@iconWhiteSpritePath: asset-path('twitter/bootstrap/glyphicons-halflings-white.png');
// Your custom LESS stylesheets goes here
//
// Since bootstrap was imported above you have access to its mixins which
// you may use and inherit here
//
// If you'd like to override bootstrap's own variables, you can do so here as well
// See http://twitter.github.com/bootstrap/less.html for their names and documentation
//
// Example:
// @linkColor: #ff0000;

When we reload the page now the top of it is no longer hidden behind the navbar.

With padding added to the body the top part of the page is now visible again.

Final Tweaks to The Header

Our application’s layout file is pretty much complete now but there are a couple of thing we need to add in the head section to ensure that it works everywhere.

/app/views/layouts/application.html.erb

<head>
  <title>Store</title>
  <!--[if lt IE 9]>
    <script src="http://html5shim.googlecode/svn/trunk/html5.js" type="text/javascript"></script>
  <![endif]-->
  <%= stylesheet_link_tag    "application", :media => "all" %>
  <%= javascript_include_tag "application" %>
  <%= csrf_meta_tags %>
  <meta name="viewport" content="width=device-width, initial-scale=1.0">
</head>

The first piece of code we’ve added here improves the HTML 5 support in older versions of Internet Explorer. The second is a viewport meta tag and this fixes the responsive design behaviour on mobile devices.

Improving The Views

What about the other views in this application? There’s a lot that Twitter Bootstrap provides that can improve the look of the scaffold-generated code we have. First we’ll add a few product records so that we have some more content to work with.

The products index page now shows a list of six products.

Next we’ll use Twitter Bootstrap to improve the look of this page. Instead of walking through each change manually we’ll use one of the generators provided by the gem. This generator is called themed and is designed to work on top of scaffolding so we need to pass it the name of a scaffold. We also pass in the -f option to force it to overwrite the generated view files.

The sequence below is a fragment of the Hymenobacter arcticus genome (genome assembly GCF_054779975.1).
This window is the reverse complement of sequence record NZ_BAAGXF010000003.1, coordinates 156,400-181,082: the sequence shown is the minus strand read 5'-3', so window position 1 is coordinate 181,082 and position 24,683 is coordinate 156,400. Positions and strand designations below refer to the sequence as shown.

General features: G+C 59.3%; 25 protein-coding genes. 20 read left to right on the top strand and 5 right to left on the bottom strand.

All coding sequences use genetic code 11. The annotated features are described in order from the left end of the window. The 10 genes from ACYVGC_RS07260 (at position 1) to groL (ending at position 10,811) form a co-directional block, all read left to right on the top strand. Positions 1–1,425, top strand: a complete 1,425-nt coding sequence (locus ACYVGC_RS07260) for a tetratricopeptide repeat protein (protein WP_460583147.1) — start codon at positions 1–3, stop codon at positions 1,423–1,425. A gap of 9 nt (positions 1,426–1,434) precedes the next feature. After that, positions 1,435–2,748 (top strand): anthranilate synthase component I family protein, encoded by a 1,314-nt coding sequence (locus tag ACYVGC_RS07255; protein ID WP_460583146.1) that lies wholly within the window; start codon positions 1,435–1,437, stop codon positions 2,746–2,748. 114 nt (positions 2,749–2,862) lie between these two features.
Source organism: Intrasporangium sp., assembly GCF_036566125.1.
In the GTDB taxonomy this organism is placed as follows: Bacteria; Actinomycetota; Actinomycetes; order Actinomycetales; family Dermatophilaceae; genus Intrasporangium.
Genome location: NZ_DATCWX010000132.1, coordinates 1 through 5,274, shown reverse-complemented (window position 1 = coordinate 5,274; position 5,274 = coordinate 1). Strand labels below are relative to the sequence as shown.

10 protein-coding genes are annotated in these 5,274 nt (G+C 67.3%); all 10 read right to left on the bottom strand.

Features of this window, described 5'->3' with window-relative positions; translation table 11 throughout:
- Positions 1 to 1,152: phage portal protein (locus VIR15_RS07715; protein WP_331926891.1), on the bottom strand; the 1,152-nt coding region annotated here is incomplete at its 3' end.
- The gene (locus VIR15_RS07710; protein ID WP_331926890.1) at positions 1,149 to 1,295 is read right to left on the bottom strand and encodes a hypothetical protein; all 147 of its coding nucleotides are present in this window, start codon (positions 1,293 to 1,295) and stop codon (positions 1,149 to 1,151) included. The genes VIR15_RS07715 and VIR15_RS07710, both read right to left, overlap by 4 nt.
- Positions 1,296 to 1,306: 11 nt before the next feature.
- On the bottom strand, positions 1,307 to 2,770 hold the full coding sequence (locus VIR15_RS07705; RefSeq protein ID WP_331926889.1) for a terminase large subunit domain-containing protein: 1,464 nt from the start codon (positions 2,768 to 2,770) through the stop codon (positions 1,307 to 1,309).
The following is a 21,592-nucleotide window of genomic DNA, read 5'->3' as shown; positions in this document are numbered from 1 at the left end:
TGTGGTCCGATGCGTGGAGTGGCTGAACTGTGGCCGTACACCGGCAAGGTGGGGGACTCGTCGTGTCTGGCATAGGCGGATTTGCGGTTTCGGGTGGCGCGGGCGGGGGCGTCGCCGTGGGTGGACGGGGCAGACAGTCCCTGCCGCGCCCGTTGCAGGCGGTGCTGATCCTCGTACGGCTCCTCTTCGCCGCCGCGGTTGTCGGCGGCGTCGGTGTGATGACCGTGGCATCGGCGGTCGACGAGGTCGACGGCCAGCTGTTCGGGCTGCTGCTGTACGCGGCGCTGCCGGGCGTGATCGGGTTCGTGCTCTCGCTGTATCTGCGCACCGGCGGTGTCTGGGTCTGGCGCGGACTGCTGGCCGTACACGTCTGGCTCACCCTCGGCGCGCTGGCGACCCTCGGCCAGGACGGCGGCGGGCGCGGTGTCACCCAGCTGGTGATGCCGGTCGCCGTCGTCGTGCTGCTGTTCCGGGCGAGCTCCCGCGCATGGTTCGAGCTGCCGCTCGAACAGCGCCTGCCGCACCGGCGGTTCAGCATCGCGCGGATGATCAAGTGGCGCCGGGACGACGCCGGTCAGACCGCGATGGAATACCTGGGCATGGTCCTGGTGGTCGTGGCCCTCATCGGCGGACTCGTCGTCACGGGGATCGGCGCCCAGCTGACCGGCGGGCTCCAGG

terminal

$ rails g bootstrap:themed products -f

When we reload the products page now it looks much better. The table is a lot cleaner and the “edit” and “destroy” links now look like buttons instead of like plain text links.

The list of products now looks much better with Twitter Bootstrap's CSS applied.

Similar changes have been applied to the pages for viewing and editing a single product. We can view the source for these templates to see exactly how this works.

/app/views/products/index.html.erb

<h1>Products</h1> <table class="table table-striped"> <thead> <tr> <th>ID</th> <th>Name</th> <th>Created at</th> <th>Actions</th> </tr> </thead> <tbody> <% @products.each do |product| %> <tr> <td><%= product.id %></td> <td><%= link_to product.name, product_path(product) %></td> <td><%= product.created_at %></td> <td> <%= link_to 'Edit', edit_product_path(product), :class => 'btn btn-mini' %> <%= link_to 'Destroy', product_path(product), :method => :delete, :confirm => 'Are you sure?', :class => 'btn btn-mini btn-danger' %> </td> </tr> <% end %> </tbody> </table> <%= link_to 'New', new_product_path, :class => 'btn btn-primary' %>

A couple of CSS classes have been added to the table that displays the products. Similarly classes have been added to the “Edit” and “Destroy” links to improve their look. The biggest change has happened to the partial that contains the form for creating or editing a product.

/app/views/products/_form.html.erb

<%= form_for @product, :html => { :class => 'form-horizontal' } do |f| %> <fieldset> <legend><%= controller.action_name.capitalize %> Product</legend> <div class="control-group"> <%= f.label :name, :class => 'control-label' %> <div class="controls"> <%= f.text_field :name, :class => 'text_field' %> </div> </div> <div class="control-group"> <%= f.label :price, :class => 'control-label' %> <div class="controls"> <%= f.text_field :price, :class => 'text_field' %> </div> </div> <div class="form-actions"> <%= f.submit nil, :class => 'btn btn-primary' %> <%= link_to 'Cancel', products_path, :class => 'btn' %> </div> </fieldset> <% end %>

The code in here has changed significantly from the scaffolding code and it serves as a nice example as to how you can get a form to look really good with Twitter Bootstrap.

We’re nearing the end of this episode now and we said we’d mention some alternatives to the twitter-bootstrap-rails gem. There’s a list of these in this article on Ruby Source which explains how Twitter Bootstrap works and shows the various options and gems that are available for integrating it with Rails.